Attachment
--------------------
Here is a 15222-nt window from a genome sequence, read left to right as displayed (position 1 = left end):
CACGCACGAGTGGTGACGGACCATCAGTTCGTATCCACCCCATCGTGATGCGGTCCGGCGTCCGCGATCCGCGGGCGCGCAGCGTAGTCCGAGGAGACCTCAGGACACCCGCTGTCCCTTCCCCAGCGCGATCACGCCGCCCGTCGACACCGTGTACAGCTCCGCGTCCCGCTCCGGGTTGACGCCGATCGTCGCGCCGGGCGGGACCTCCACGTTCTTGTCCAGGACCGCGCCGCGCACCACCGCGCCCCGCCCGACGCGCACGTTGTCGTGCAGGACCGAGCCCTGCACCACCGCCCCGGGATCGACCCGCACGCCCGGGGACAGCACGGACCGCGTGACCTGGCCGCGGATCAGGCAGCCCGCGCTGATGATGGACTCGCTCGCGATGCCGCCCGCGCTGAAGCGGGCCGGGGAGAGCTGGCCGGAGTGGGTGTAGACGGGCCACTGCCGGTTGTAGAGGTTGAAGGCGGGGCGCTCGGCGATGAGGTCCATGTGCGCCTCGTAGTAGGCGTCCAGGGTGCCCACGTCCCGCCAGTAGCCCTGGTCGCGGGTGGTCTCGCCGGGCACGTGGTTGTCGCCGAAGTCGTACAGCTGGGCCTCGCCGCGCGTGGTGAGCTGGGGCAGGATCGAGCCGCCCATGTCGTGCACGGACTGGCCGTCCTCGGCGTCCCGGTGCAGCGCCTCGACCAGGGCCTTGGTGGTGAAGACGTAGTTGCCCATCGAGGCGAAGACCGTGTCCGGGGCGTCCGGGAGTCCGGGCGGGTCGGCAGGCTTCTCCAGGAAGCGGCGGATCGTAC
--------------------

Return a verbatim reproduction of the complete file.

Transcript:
Here is a 15222-nt window from a genome sequence, read left to right as displayed (position 1 = left end):
CACGCACGAGTGGTGACGGACCATCAGTTCGTATCCACCCCATCGTGATGCGGTCCGGCGTCCGCGATCCGCGGGCGCGCAGCGTAGTCCGAGGAGACCTCAGGACACCCGCTGTCCCTTCCCCAGCGCGATCACGCCGCCCGTCGACACCGTGTACAGCTCCGCGTCCCGCTCCGGGTTGACGCCGATCGTCGCGCCGGGCGGGACCTCCACGTTCTTGTCCAGGACCGCGCCGCGCACCACCGCGCCCCGCCCGACGCGCACGTTGTCGTGCAGGACCGAGCCCTGCACCACCGCCCCGGGATCGACCCGCACGCCCGGGGACAGCACGGACCGCGTGACCTGGCCGCGGATCAGGCAGCCCGCGCTGATGATGGACTCGCTCGCGATGCCGCCCGCGCTGAAGCGGGCCGGGGAGAGCTGGCCGGAGTGGGTGTAGACGGGCCACTGCCGGTTGTAGAGGTTGAAGGCGGGGCGCTCGGCGATGAGGTCCATGTGCGCCTCGTAGTAGGCGTCCAGGGTGCCCACGTCCCGCCAGTAGCCCTGGTCGCGGGTGGTCTCGCCGGGCACGTGGTTGTCGCCGAAGTCGTACAGCTGGGCCTCGCCGCGCGTGGTGAGCTGGGGCAGGATCGAGCCGCCCATGTCGTGCACGGACTGGCCGTCCTCGGCGTCCCGGTGCAGCGCCTCGACCAGGGCCTTGGTGGTGAAGACGTAGTTGCCCATCGAGGCGAAGACCGTGTCCGGGGCGTCCGGGAGTCCGGGCGGGTCGGCAGGCTTCTCCAGGAAGCGGCGGATCGTAC